I am often asked whether it is better to purchase property in a company or a trust, than in your personal name.
This depends on your individual financial planning needs and what your medium- and long-term intentions are.
There are some important issues that need to be considered, such as capital gains tax, income tax and estate duty implications, before a decision can be made.
You may also want to protect the property from creditors (if your business goes belly up) or consider the advantages or disadvantages of registering the property in the name of your spouse. These are all issues for you to discuss with your attorney when devising a well thought out estate plan.
Capital gain arises when you dispose of an asset on or after 1 October 2001 for proceeds that exceed its base cost.
It is normally best to buy your private dwelling in your own name, to take advantage of the capital gains tax (CGT) exemption. If your primary residence is registered in your own name (or is owned by you and your spouse, jointly), when you sell, you will qualify for the R2m CGT rebate (primary residence exclusion) where the proceeds on the disposal of the property exceed R2m.
What is a “primary residence”?
There are two basic requirements which must be met before a home may be considered a primary residence, namely:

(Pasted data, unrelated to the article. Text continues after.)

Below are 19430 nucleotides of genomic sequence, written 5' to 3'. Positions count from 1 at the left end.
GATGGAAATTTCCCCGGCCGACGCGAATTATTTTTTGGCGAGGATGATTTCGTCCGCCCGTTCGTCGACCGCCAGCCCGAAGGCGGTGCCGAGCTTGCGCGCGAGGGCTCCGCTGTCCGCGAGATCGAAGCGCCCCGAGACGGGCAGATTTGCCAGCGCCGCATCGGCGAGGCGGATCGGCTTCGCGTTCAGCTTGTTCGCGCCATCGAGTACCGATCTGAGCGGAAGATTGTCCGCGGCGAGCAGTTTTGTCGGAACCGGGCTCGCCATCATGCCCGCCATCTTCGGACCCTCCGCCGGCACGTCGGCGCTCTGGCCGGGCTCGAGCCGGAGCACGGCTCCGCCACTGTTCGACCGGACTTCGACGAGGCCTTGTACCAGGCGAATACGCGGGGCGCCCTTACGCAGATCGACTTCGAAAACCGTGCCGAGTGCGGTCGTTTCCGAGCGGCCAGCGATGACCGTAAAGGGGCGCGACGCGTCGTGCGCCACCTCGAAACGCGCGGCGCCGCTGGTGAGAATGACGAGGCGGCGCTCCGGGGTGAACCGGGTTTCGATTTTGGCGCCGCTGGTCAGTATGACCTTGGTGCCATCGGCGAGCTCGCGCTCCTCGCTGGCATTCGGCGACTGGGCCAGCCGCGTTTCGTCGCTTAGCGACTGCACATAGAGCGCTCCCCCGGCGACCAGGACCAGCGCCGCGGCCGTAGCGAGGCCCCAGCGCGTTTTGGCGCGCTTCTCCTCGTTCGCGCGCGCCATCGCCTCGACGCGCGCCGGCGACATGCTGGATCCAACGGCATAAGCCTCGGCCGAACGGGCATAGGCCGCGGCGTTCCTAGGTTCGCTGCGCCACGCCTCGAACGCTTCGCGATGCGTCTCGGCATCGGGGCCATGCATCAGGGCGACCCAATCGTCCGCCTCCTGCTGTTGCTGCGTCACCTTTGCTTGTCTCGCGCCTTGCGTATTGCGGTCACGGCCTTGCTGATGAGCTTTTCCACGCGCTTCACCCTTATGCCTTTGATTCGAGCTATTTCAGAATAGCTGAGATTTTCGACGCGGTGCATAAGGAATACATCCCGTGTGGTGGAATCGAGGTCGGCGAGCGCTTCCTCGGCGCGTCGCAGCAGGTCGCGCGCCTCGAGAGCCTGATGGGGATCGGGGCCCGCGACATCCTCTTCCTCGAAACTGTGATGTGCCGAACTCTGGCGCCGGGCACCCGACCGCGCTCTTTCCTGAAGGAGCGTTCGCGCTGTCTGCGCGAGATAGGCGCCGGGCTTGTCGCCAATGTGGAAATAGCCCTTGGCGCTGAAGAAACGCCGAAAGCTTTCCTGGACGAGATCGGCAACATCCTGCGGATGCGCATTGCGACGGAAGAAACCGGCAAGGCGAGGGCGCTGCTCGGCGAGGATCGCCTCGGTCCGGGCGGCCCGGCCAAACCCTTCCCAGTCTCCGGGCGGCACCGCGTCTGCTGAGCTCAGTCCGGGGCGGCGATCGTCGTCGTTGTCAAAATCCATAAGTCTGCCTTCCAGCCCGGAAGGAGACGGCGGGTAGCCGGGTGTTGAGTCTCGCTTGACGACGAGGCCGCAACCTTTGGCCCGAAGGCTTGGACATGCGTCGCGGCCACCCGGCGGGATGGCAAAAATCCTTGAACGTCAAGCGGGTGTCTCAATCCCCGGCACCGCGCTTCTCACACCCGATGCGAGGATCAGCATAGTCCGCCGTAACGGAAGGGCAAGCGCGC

- it must be owned by a natural person (not a trust, company or close corporation); and
- the owner or spouse of the owner must ordinarily reside in the home as his or her main residence and must use the home mainly for domestic purposes.
Example of primary residence gain
An individual’s primary residence is valued at R1m on 1 October 2001 (when CGT kicked in). The residence is sold on 1 December 2014 for R3.5m. The gross gain is R2.5m. If one deducts the primary residence exclusion of R2m, the capital gain is R500k. (This example does not include improvements over the years, such as a swimming pool, that should be added to the base cost).
If your primary residence in not in your name, when you sell as a company, CC or Trust, the sale will attract a combination of capital gains tax, transfer duties, secondary tax on companies or the new dividends tax on companies.
For more information, go here: http://www.sars.gov.za/TaxTypes/CGT/Pages/default.aspx
From an estate planning approach it would be advisable to buy the property in the name of a trust. In this way, any growth in the company is in the hands of the trust and not in yours. The growth is excluded from your estate for estate duty purposes and you can mitigate your tax liability with specific reference to income tax, CGT, donations tax and transfer duty. An obvious downside is that all trusts are taxed at an income tax rate of 40%, often higher than an individual would pay.